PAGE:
An explanation of enantiodromia from the Jungian Center for the Spiritual Sciences.
Hello, everyone and welcome to the new earth lawyer podcast. My name is Geraldine Johns-Putra. I'm a lawyer based in Melbourne, Australia. I'm speaking to you from Boonwurrung country so I wish to pay my respects to their Elders past, present and emerging. Today I'm speaking with Dr. Amar Dhall, a true polymath. Over the last 15 years, Amar's career has evolved from being an award winning university lecturer and obtaining a PhD, to exploring the intersection between quantum mechanics and law to being ranked as a top 10 chill out DJ. He brings a fierce intelligence and deep authenticity, to find balance between science and art for every encounter, and all of his work. He's a highly skilled experienced clinical psychotherapist, a counsellor, a coach, a Somatic Experiencing practitioner in training. He is experienced in the fields of trauma, wellbeing and sustainable high performance and is one of the directors of the Canberra Trauma and Wellbeing Centre. Amar, welcome. Welcome to the New Earth lawyer podcast.
Thank you for having me, Geraldine, nice to meet you.
You have one of those bios where, you know, I don't know where to start. Because there's so much I want to ask you about, but you know, I'm gonna be traditional and ask you to tell us how it all came together, how you ended up doing all of these different things?
Okay. Well, I think it's kind of almost, it's not as incredibly romantic story. It's almost like going to a shop and trying on lots of pants until you get the ones that fit. And the corollary to that, I guess, or something that's going to give a little more context is what motivated moving from one choice to the next and one discipline to one pair of pants to the next. And it's been really the, I've been open to doing what's felt meaningful in the moment. And that's kind of what's driven me all the way through and it's taken, it's kept me willing to change things and something's no longer meaningful, then let go of it and see what the next iteration will be.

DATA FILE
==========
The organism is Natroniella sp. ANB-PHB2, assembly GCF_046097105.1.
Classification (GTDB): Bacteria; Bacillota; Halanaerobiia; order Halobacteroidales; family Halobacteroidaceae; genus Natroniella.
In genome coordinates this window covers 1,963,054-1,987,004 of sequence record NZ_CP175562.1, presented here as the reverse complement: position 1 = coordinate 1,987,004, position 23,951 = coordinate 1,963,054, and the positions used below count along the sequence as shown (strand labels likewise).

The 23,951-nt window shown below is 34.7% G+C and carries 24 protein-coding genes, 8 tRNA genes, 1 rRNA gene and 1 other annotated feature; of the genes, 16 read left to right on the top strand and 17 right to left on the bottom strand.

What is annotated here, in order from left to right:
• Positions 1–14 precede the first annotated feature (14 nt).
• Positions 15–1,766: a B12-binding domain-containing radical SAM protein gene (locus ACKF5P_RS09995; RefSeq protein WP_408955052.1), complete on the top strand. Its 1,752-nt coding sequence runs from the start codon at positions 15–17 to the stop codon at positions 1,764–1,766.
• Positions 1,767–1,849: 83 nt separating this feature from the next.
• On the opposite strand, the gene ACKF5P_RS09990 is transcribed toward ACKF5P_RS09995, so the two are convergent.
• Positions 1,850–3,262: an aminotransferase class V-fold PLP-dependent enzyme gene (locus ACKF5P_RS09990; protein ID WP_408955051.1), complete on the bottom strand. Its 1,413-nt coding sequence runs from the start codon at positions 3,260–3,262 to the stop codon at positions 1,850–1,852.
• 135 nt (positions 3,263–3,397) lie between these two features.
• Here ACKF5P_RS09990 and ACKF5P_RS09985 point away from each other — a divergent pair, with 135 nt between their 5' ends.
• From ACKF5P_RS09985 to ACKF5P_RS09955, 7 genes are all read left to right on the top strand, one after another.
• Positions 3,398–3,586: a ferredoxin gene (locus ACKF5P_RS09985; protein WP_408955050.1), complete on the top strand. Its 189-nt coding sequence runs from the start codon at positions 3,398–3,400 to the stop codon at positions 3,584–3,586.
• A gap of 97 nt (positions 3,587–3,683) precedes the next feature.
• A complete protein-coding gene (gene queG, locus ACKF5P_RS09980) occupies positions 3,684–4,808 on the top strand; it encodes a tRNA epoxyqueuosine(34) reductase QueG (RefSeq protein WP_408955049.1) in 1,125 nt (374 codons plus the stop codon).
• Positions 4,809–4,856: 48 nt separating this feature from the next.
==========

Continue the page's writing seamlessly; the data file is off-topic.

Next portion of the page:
So there was, you had experiences, you had a career pre law?
Correct. Yes, I was. At that point, I had a small crew of people and was doing property and property development and renovations and reselling flipping houses, etc, that sort of thing.
And then you decided to study law, because you thought that that was the next experience, calling you?
I grew up with a bunch of friends, where a lot of them went to law school. And for me, high school was much more of a social event. But it was in my back pocket that it was something that I'd like to do when I felt that I actually was really ready to see what I was capable of. You know, I think for me, what I learned later, looking back on it, being born with a modicum of natural intelligence, it was much easier to coast through life not really trying to do okay, than it was to actually really lean in, do my absolute best, risk failure and judgement and see where my capacity would run out. So it's kind of growing into that being ready for a real challenge.
And on this podcast, I tend to interview people who have done quite a lot of self reflection, somewhere along the way, decide that they want to, they're making a change within themselves, and / or they want to impact the world in some meaningful way. So when you moved from property, and property management and development into law, what was your inner world like at that stage?